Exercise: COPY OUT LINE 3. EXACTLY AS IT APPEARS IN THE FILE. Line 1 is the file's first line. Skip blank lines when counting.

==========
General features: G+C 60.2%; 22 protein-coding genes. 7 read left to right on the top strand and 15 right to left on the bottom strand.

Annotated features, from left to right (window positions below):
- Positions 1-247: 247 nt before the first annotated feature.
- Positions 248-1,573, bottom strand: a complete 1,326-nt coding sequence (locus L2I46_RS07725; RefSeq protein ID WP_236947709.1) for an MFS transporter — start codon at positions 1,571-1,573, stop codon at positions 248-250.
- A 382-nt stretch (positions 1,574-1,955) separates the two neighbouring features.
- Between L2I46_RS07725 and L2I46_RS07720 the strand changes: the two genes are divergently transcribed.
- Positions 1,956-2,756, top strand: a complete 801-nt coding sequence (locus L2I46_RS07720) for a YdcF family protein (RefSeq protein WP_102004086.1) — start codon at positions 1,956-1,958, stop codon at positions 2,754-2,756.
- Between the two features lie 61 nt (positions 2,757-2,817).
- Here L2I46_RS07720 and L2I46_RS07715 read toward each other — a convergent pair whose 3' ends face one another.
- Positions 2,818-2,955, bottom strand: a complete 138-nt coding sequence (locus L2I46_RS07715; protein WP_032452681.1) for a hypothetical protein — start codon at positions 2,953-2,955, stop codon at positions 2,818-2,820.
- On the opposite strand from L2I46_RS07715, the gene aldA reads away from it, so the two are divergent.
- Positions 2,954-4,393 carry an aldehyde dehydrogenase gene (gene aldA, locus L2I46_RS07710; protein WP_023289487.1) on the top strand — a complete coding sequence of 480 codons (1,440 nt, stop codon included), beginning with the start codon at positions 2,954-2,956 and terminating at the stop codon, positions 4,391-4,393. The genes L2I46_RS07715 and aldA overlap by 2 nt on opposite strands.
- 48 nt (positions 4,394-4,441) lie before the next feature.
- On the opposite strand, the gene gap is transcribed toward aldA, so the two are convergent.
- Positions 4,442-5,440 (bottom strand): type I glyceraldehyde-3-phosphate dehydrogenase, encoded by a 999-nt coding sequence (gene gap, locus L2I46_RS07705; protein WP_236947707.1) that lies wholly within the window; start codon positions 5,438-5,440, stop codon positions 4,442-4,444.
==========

- Positions 1-247: 247 nt before the first annotated feature.